All of that being said, in just the last several months, I’ve been a part of successful dialog sessions on ipDTL and SourceConnectNow where other talent were coming in via ISDN and there was no significant delay between us and the studio or any problem with any of us communicating with each other. I was also in another session where a talent’s ISDN was down and my ipDTL connection was rock solid.

    The technology is getting cheaper, easier (and better) and will continue to do so. Talent, studios, and even clients will continue to evolve and adapt.

    • CourVO


      I appreciate the update from your side of things, Dan. You’re right, it’s getting less convoluted, and I know the parties involved ( SC, ipDTL) are more than happy to get this stuff resolved.
      Thanks for taking the time to stop by and add to the conversation.

      Dave Courvoisier

  5. Sean Caldwell

    In order for the software ip codecs to be compared to ISDN solutions on the producer side, it may be necessary to think of them as you would ISDN: one box per connection/talent feeding a mixing console.

    Their ISDN hardware boxes got routed into their mixing board and then distributed where they want; mix minus created for other destinations. The studio would run the IP software based solutions audio interface into their mixing console the same way in a complicated session. Or directly into the DAW in a simple session.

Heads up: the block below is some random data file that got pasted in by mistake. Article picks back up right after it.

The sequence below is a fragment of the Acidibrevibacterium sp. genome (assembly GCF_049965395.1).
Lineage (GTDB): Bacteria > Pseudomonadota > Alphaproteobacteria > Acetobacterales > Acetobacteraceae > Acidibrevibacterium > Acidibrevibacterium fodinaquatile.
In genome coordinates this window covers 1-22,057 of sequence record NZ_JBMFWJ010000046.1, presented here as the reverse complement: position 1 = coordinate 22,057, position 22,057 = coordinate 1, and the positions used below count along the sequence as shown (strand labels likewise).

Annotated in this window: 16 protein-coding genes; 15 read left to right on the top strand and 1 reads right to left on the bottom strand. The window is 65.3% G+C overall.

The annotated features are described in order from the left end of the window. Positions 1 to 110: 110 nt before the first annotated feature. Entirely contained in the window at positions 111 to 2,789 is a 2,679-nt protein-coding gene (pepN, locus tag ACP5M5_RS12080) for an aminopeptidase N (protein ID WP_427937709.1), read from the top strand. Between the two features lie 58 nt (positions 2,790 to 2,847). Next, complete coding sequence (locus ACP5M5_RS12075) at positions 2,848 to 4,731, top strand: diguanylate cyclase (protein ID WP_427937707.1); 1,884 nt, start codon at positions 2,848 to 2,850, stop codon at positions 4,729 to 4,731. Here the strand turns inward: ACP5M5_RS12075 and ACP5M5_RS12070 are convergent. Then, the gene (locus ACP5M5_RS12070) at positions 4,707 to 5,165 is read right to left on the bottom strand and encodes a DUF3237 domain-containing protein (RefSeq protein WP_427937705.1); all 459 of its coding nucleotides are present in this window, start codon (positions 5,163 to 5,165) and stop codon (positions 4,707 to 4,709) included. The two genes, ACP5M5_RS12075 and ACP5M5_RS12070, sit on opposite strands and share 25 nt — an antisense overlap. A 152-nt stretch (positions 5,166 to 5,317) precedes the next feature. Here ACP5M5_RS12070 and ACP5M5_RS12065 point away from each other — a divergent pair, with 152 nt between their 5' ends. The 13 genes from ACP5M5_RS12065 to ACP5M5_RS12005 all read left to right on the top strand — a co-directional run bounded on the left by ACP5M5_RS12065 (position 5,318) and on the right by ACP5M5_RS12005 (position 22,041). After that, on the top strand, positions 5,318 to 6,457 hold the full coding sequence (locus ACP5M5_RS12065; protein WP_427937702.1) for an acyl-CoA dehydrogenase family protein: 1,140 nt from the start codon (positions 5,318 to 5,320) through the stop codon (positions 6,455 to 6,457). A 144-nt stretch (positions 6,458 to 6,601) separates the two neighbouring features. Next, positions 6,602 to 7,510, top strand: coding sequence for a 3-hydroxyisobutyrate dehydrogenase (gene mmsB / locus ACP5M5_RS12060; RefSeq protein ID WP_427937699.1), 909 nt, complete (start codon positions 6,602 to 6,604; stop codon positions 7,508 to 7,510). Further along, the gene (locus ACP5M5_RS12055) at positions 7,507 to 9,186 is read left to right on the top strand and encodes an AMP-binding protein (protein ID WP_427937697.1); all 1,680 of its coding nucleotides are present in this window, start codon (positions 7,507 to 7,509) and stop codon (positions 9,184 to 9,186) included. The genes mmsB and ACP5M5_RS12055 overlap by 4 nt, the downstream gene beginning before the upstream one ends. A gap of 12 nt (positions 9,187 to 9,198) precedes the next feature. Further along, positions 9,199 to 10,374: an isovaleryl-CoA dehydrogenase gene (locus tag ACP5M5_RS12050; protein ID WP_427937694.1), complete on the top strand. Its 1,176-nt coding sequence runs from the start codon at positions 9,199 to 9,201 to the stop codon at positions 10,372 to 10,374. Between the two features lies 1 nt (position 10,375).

The ip based hardware boxes from Comrex and Telos eliminate some computer related issues that can pop up and provide higher quality options. I’ve had fantastic results using both the Z/IP and Bric Link ii on sessions, even sending straight PCM audio (no encoding at all). Much higher quality than ISDN, lower delay, and no dropouts or other anomalies. On the software side, almost all source-connect or source-connect now sessions I’ve done in the last year have been flawless as well.

    It does feel like 2017 is the year ISDN has started going away.

  6. jeff smith

    A question, knowing that this thread is almost 4 years old now: with ipDTL offering reliable ISDN bridge, is it reasonable to say that these problems have been solved?

    Having just taken the plunge into ipDTL, I feel pretty confident saying that I can connect via ISDN. I’d hate to have a client disagree.